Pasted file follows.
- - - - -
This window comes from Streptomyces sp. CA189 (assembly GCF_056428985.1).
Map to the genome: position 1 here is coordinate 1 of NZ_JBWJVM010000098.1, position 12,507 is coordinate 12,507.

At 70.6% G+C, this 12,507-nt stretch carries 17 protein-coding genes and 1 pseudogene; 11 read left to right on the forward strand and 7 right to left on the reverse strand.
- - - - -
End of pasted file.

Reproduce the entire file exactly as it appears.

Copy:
This window comes from Streptomyces sp. CA189 (assembly GCF_056428985.1).
Map to the genome: position 1 here is coordinate 1 of NZ_JBWJVM010000098.1, position 12,507 is coordinate 12,507.

At 70.6% G+C, this 12,507-nt stretch carries 17 protein-coding genes and 1 pseudogene; 11 read left to right on the forward strand and 7 right to left on the reverse strand.